Beginning drug treatment can be a daunting process — it may be your first, critical step towards recovery.
“Addiction is a chronic condition,” says Amy Shanahan, clinical administrator for Addiction Medicine Services at Western Psychiatric Institute and Clinic of UPMC.
That means drug treatment should include long-term management, much like other chronic conditions, such as diabetes.
To learn more about effective drug treatment options, visit our Addiction Medicine Services website.
Treatment Options for Substance Abuse
The two most common forms of treatment for substance use problems are inpatient rehabilitation and outpatient rehabilitation.
Inpatient or residential rehabilitation is an intensive form of treatment, in which individuals stay overnight in a treatment center, where much of the time is spent stabilizing their symptoms. It is best to follow up in an outpatient rehabilitation program after completing an inpatient program.
Outpatient rehabilitation comes in several different forms:
- Partial hospitalization involves receiving up to 20 hours of treatment on a weekly basis. This is an intensive form of therapy recommended for those who cannot attend an inpatient program and struggle with avoiding substance use.
- Intensive outpatient treatment is a program in which people attend treatment for less than 10 hours a week. Treatment includes group and individual therapy.
- General outpatient drug treatment may include treatment once a week on an individual or group basis. Many community programs offer this form of recovery treatment.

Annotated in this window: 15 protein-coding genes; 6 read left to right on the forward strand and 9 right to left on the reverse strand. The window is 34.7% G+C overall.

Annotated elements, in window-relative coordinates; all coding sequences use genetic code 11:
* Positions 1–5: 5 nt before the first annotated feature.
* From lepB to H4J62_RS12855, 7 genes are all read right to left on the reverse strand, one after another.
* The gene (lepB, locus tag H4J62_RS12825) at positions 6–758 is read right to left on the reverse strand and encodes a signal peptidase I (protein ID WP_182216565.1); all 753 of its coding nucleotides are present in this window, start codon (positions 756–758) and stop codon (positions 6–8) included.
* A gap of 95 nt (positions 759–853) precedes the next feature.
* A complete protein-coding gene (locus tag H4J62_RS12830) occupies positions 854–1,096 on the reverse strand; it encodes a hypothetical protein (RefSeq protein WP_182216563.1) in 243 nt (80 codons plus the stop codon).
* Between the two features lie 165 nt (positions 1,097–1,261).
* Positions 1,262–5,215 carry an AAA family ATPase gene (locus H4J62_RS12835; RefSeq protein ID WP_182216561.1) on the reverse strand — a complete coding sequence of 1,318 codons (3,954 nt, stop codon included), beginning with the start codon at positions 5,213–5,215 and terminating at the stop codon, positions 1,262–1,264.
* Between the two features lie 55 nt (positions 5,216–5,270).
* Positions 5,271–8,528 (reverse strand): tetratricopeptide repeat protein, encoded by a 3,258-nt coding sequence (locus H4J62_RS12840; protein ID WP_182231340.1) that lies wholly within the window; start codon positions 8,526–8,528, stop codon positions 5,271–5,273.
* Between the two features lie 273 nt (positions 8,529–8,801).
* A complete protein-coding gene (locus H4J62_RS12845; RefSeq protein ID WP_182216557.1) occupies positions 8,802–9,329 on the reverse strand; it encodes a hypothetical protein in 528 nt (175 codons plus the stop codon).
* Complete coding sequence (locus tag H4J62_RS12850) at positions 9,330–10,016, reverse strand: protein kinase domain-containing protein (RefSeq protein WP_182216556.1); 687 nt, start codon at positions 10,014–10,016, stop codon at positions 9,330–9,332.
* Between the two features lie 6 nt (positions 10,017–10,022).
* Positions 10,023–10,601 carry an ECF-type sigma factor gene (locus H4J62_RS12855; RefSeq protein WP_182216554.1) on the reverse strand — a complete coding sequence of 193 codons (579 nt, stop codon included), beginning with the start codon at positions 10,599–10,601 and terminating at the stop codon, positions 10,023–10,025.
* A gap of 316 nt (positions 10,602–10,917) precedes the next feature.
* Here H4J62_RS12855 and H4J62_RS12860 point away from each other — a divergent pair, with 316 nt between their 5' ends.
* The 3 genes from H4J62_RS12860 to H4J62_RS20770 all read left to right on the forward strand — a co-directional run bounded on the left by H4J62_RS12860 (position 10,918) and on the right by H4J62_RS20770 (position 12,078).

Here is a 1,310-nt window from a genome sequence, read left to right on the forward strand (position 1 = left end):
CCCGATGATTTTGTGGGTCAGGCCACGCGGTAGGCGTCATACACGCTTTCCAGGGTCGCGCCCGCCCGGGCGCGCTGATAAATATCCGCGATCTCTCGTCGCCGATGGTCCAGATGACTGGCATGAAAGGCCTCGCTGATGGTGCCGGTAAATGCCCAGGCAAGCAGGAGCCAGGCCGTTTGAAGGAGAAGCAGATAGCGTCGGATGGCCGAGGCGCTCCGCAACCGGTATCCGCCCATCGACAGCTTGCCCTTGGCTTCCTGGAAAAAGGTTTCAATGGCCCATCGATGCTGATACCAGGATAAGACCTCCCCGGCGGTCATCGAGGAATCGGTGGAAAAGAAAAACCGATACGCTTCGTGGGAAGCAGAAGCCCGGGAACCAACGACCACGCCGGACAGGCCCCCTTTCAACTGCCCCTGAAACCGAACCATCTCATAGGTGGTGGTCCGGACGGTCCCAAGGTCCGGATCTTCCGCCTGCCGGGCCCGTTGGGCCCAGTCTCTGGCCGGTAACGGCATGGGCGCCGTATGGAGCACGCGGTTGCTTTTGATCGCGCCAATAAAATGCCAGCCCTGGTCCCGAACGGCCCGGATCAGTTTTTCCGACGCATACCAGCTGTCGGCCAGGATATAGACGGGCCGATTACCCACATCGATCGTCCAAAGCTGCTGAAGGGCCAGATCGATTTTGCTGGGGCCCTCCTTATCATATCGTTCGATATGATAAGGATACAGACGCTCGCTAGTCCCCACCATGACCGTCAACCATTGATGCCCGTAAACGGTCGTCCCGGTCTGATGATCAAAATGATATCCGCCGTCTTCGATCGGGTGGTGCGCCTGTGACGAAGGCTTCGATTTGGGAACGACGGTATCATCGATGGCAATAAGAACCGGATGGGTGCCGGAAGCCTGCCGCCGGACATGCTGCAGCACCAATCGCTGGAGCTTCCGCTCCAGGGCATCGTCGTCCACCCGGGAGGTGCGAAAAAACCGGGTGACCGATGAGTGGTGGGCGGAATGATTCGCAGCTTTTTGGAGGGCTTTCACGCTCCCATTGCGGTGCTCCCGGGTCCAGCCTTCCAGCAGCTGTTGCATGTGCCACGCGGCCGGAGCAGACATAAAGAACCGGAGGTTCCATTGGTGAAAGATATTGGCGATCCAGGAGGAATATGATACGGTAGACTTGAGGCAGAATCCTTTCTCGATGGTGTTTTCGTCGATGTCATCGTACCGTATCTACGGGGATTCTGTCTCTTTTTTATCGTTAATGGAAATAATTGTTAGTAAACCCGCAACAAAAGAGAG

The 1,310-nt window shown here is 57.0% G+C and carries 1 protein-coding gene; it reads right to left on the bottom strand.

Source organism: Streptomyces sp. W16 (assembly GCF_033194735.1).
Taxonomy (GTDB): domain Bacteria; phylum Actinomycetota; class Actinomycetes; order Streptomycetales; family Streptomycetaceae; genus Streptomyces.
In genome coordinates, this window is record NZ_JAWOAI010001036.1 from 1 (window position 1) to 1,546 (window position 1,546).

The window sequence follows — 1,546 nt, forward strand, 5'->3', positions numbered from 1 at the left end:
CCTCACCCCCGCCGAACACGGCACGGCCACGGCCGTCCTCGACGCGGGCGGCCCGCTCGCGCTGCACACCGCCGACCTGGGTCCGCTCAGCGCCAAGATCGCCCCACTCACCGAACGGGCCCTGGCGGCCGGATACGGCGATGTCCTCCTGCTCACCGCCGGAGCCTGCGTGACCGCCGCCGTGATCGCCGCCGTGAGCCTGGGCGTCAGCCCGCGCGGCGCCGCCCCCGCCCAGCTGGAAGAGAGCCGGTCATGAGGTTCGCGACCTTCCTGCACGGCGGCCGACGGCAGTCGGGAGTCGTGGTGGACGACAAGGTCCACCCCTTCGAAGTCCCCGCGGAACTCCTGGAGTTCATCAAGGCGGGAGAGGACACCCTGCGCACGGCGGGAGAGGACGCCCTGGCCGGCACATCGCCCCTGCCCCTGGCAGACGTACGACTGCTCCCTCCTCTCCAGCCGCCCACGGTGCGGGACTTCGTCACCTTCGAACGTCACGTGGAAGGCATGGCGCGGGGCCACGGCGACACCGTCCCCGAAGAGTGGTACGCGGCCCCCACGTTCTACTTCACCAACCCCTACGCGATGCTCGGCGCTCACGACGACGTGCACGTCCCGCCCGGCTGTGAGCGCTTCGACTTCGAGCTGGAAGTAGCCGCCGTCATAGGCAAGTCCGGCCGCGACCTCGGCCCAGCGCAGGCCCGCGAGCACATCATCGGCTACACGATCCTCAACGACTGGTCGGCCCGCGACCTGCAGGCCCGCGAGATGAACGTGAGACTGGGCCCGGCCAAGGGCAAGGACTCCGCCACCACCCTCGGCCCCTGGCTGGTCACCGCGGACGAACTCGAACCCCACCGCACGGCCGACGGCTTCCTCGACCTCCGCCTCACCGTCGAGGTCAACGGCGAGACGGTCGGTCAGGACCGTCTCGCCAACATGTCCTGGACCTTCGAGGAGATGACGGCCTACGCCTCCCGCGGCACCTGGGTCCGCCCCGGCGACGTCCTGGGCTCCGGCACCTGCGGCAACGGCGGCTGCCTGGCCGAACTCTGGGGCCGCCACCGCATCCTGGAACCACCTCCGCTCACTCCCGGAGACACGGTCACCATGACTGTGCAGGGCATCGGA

For some people, halfway houses or supportive living communities are an important part of recovery. These facilities help those who need additional support in their transition to independent living.
How Does Drug Treatment Work?
When you arrive at a drug treatment program, health care providers first perform an evaluation to determine the level of care needed.
“Your risk for withdrawal, other medical conditions, and emotional or cognitive issues are some factors that help providers determine the best level of care,” Amy says.
Some people may need medical support to stop using alcohol or other substances and would benefit from detoxification. Detox helps your body get rid of the drugs in your system and helps reduce discomfort and cravings.
Treatment is individualized and may include medication. Doctors may prescribe medication for either short- or long-term use. Some of these medications can reduce the symptoms of alcohol and other drug withdrawal, lessen cravings to use, and block the effects of substances.
Some forms of treatment used during both inpatient and outpatient drug rehabilitation include:
- Cognitive behavioral therapy
- Relapse prevention treatment
- Motivational incentives
Treatment programs may invite families and loved ones to take part in your recovery process. These family sessions may involve talking about treatment and progress. Families also have an opportunity to learn about substance use disorders, treatment, and recovery.
Information regarding available community support programs is provided to assist family members in understanding your needs and taking care of their own.
How Long Does Drug Treatment Last?
The length of time someone stays in treatment can vary and depends on the severity and number of problems, concerns, and resources a person has.
Short-term, residential rehab can range between two to four weeks, while long-term rehab can last up to three months.
What Makes Treatment for Drug Addiction Effective?
There are many proven, effective treatments to address substance use problems and disorders, including motivational incentives, cognitive-behavioral, motivational enhancement, medication-assisted, and family behavior therapy.
Your participation in your treatment is an important factor in your treatment’s success. You can explore with your treatment team which therapy might work best for you.